City of Imperial Beach Sues 37 Top Global Oil Companies Over Rise in Sea Level

Mayor Dedina says oil companies are for new flooding in community

The City of Imperial Beach and two other California cities is suing dozens of the world's biggest oil companies over climate change.

Mayor Serge Dedina said Imperial Beach has already started to see the effects of climate change impact the city first-hand. 

"We did a sea level rise release study and we had scientists do an assessment of what would happen in the future here," said Dedina.

Those numbers came out two years ago, and Dedina said flooding has only gotten worse.

The lawsuit, filed Monday in Superior Court, challenges 37 global oil, gas and coal companies. Some of the largest names include Exxon Mobil, Shell, and Chevron.

The companies are directly responsible for the climate change some coastal cities are experiencing, he said. 

"We are working with a whole group of scientists that have measured their carbon inputs in the environment," Dedina said.

NBC 7 reached out to the American Petroleum Institute, one of the companies being sued by Dedina.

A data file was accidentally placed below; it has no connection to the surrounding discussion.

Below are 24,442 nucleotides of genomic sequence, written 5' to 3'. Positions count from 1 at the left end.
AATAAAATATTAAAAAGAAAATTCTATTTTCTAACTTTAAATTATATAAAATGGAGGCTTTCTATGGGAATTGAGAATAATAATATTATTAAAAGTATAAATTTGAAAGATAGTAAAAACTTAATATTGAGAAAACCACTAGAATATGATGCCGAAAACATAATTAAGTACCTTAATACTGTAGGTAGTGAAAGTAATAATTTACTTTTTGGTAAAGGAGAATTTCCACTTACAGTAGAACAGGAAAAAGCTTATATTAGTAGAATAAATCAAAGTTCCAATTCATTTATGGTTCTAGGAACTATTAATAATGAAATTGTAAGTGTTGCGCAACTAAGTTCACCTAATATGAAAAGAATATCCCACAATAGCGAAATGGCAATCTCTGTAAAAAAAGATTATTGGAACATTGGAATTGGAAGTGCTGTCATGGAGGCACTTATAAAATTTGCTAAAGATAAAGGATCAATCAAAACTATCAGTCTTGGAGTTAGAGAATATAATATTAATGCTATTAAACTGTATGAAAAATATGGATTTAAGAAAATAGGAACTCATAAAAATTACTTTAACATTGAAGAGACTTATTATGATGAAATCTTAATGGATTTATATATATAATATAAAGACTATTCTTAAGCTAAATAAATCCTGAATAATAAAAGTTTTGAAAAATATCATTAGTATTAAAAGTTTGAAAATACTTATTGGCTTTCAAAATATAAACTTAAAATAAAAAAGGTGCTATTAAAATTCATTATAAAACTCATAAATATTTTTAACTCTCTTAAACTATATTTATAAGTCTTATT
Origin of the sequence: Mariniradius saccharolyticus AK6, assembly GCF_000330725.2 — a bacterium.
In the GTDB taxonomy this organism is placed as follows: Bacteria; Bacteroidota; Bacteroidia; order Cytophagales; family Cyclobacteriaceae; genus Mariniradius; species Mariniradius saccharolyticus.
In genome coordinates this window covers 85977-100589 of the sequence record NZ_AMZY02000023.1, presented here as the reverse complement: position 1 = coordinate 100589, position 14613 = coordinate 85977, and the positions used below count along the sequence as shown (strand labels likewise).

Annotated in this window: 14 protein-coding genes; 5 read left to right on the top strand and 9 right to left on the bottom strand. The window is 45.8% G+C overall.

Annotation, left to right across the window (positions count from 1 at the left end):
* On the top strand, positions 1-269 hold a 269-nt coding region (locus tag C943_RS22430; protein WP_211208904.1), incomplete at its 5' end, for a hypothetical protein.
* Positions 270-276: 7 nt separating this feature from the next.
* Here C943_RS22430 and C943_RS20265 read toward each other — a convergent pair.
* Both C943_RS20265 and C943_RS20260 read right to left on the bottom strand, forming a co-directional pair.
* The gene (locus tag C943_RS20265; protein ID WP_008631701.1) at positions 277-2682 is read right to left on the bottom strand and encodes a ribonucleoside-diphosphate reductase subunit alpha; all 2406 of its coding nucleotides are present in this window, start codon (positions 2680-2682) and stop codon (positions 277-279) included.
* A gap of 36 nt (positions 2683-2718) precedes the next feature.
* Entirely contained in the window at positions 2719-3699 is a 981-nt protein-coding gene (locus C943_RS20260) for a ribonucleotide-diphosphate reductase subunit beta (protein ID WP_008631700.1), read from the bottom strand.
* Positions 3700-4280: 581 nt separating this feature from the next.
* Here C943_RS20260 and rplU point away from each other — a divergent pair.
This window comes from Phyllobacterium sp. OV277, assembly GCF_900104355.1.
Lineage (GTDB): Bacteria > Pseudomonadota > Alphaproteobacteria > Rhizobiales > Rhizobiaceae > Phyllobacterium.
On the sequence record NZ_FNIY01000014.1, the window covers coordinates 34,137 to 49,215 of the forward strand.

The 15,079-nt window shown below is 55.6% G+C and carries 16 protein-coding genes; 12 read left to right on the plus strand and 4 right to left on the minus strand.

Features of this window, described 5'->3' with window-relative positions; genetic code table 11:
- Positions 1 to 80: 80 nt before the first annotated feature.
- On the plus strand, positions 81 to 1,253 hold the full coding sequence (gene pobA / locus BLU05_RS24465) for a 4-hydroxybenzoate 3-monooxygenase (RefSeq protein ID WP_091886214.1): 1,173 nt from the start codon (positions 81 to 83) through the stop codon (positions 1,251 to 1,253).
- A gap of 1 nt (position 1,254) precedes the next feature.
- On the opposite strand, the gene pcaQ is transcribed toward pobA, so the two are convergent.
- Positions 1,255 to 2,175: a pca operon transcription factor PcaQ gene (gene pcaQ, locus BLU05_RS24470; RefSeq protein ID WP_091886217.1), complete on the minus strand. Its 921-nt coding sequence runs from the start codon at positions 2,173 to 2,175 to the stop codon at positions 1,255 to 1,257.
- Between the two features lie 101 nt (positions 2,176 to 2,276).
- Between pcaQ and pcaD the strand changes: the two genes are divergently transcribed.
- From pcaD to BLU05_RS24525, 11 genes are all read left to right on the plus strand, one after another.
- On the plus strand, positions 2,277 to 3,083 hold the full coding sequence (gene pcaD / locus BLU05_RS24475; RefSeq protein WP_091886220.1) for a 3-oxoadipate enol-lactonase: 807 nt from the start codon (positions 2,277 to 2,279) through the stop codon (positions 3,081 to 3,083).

In a statement, they said:

"The United States is leading the world in the production and refining of oil and natural gas, creating thousands of American high paying jobs, saving consumers at the pump and in heating and cooling costs, while we are also leading the world in reducing carbon emissions which are near 25 year lows. We are also investing more than double that of any other industry in zero- and low-emissions technologies and almost as much as the federal government."

Dedina said the companies' greenhouse gas emissions are warming the planet, melting the glaciers and in turn, making the sea-level rise.

"We are talking about [Date Street], Seacoast Drive. We are talking about Bayfront, and two elementary schools could be impacted by coastal flooding," he said.

Imperial Beach is surrounded by water on three sides. Dedina said flooding became a problem during El Nino's tropical storms and the rainy months in the winter. 

It's been an issue for the past two to three years, he said. 

Dedina said he believes that in less than 100 years, the city will have to deal with beach erosion, property loss, and readjusting infrastructure systems that control wastewater.

There is currently a political and popular debate concerning whether climate change exists.

Mayor Dedina said he hopes to get a response from the companies by September.

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